By Diane Kimbrell
Three years ago, after my husband had a sudden heart attack and passed on, I renovated our kitchen. State of the art everything including a refrigerator that made crushed ice. What else was I to do? Not by choice, we were a childless couple so there were no grandbabies to spoil. Since Sam’s death, our lovely two story brick home became so quiet sometimes, it reminded me of a tomb, and that bothered me. As far as I knew, Jesus was the only one to ever leave a tomb alive. That afternoon I drove to the drug store to refill my prescription for that hydro-something salve—I’d been suffering from a rash—similar to the hives. Posted on the door was a flyer advertising a yard sale. Normally, I wouldn’t think anything of it—yard sales don’t much interest me because there’s nothing I really need, but this flyer caught my attention. The sale was being held at an old friend’s house.
I first met Almaleen Crump when we were both seven years old; when my family moved to the small town in North Carolina called, “Quicksand.” She showed up in our yard and never seemed to want to go home. Almaleen became my best friend—we were inseparable. We could just look at each other and laugh. Almaleen was blond and blue-eyed and as fair as I was dark. Her family attended the Methodist church—when they went which was almost never, so Almaleen always came with my family to the First Church of the Nazarene way over town. We used to get tickled during church services and when we giggled which we always did (we didn’t need a reason) the entire pew would shake. Members of the congregation would give us dirty looks and say, “Shhhh! Hush!” But of course, that only made it worse. One Sunday Almaleen got so tickled she peed in her pants. That’s when mama separated us—made me sit on one side of her—Almaleen on the other, and dared either one of us to move or speak.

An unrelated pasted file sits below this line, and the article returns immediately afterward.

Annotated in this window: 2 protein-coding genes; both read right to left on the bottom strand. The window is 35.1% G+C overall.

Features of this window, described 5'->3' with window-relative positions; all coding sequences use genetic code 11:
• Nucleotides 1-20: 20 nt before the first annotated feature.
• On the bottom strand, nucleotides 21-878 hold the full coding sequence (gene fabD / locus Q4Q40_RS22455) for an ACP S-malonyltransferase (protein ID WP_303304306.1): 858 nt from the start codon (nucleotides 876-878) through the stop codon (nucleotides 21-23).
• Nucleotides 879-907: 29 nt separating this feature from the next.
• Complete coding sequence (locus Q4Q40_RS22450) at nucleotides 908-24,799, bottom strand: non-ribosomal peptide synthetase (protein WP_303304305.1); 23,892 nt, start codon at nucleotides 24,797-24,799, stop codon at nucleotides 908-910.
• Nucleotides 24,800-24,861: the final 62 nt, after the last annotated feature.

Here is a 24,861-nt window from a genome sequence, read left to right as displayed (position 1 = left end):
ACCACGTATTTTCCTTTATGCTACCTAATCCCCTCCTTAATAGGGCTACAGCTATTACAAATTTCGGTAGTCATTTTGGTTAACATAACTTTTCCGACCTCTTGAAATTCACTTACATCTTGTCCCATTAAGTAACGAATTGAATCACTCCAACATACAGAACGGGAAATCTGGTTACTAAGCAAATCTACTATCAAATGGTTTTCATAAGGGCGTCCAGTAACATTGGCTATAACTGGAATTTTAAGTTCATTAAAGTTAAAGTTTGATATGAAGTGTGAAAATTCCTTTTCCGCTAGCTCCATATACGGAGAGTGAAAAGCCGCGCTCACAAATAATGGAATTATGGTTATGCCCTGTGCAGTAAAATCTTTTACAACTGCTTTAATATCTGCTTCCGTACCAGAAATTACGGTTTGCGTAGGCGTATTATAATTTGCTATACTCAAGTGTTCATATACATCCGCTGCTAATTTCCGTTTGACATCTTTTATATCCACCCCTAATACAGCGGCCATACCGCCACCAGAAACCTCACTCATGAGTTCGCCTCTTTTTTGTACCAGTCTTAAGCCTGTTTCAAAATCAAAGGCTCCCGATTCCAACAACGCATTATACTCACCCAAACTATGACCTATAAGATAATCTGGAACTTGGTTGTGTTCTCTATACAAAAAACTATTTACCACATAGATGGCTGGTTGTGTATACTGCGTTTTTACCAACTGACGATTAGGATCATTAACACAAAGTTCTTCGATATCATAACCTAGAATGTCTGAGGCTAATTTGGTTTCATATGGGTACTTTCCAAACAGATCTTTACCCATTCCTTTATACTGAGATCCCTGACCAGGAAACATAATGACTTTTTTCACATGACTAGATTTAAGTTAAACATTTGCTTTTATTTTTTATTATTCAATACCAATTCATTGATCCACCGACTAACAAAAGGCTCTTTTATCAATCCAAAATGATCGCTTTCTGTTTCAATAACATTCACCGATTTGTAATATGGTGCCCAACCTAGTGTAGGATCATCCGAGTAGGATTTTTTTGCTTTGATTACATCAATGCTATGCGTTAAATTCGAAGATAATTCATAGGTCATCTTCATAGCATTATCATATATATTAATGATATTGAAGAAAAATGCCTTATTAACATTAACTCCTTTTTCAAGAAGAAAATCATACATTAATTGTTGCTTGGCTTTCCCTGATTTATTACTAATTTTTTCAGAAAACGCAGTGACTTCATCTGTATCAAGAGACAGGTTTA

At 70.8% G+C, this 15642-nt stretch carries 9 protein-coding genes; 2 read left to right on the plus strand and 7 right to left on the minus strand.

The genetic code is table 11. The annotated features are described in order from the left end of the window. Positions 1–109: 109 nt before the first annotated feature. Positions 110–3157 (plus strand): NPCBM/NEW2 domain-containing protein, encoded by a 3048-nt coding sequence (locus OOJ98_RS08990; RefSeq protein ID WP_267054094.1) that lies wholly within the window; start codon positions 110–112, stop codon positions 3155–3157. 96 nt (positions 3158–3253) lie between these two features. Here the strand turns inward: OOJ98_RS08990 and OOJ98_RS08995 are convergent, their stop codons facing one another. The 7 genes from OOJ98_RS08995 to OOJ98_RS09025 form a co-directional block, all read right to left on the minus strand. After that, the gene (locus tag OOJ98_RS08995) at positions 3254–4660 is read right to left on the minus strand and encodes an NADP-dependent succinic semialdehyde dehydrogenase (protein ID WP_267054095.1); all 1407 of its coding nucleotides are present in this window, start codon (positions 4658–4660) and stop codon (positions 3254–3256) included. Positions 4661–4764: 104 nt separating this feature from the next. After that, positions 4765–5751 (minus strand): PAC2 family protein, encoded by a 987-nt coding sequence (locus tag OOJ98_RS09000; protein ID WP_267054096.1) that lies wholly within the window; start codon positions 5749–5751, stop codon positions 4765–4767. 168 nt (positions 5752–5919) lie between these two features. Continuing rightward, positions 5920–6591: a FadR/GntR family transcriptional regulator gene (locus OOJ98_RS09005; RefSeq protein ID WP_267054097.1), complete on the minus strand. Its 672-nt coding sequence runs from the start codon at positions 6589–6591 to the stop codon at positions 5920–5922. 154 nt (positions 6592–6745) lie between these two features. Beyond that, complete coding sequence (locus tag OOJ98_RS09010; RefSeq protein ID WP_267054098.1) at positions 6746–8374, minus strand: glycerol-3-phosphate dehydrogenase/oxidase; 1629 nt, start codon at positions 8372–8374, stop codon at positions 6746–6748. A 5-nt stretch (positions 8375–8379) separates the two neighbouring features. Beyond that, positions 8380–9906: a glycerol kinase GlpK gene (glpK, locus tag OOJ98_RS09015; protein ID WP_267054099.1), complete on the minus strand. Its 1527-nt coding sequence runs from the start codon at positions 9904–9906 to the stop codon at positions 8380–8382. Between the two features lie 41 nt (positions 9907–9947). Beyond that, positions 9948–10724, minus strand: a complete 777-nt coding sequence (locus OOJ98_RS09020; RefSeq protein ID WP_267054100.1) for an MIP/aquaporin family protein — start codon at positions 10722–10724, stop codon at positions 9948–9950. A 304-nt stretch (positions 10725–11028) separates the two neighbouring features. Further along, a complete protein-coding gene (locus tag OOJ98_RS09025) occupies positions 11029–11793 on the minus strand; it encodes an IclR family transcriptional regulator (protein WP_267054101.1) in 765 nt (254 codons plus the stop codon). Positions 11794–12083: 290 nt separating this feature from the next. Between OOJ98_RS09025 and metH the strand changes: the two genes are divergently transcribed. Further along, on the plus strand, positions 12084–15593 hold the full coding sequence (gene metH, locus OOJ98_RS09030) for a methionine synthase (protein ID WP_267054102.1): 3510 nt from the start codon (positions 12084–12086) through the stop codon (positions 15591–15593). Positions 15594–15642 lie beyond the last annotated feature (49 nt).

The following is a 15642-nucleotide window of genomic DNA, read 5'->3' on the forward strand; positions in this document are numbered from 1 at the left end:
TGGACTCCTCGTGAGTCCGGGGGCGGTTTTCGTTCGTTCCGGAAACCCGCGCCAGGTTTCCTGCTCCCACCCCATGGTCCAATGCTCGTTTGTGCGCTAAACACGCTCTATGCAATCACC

One day Almaleen shared a secret. I must say I didn’t believe her at first.
“I know it’s got legs but a chair can’t walk,” I insisted.
“Rock.” She said, “Rock.” She invited me over to her house to see for myself but I had to promise not to tell anyone. Almaleen never invited me over to play. I’d never been inside her home. Her daddy, the town drunk, was known for his raging fits of temper. His voice was so loud the entire neighborhood could hear him screaming. Lord, that man could curse. Her mother, a very sweet woman, worked during the day so Almaleen’s maternal grandmother lived with them and looked after things.
The bright orange kitchen smelled of sausage and bacon grease. A high chair painted the same color, stood at the head of a long narrow kitchen table that protruded from a small breakfast nook area.
“Sue Ann, watch this.” Almaleen demanded. She hopped up on the high chair, which put her about two and one half feet above the floor, hooked her own legs around the front legs of it, and closed her eyes. According to Almaleen, she could move around on her high chair without toppling over. Go anywhere she wanted—anywhere in the house. Sitting very erect, like she might be riding a horse, but with her hands on her lap instead of holding reins, she began to move her upper body back and forth in a gentle rocking motion. And as if following her lead, the chair rocked, too. They traveled at a steady pace, from the kitchen table and across the room to the sink then back. As I watched, a chill danced up my spine. I could hardly believe what I saw. It looked so easy. The movements were so graceful. She took on a kind of glow and her features, often somewhat pinched, appeared soft, happy, and beautiful. By the peaceful expression on her face, I knew Almaleen had been transported to some great place beyond—like Disney Land maybe or Myrtle Beach. Was I dreaming? If so, her grandmother suddenly awakened me. The old lady, who often suffered from sick headaches, called out from the back bedroom for Almaleen to be quiet. We scampered out the back door. The Crump’s kitchen had seemed stifling. Feeling somewhat lightheaded, I was glad to breathe fresh air. We sat cross-legged beneath the beech gum tree that grew at the edge of their yard.
“How long have you been moving around on that chair?” I asked.
“Since I got it.” Suddenly curious, I began to question Almaleen.
“Where did it come from?”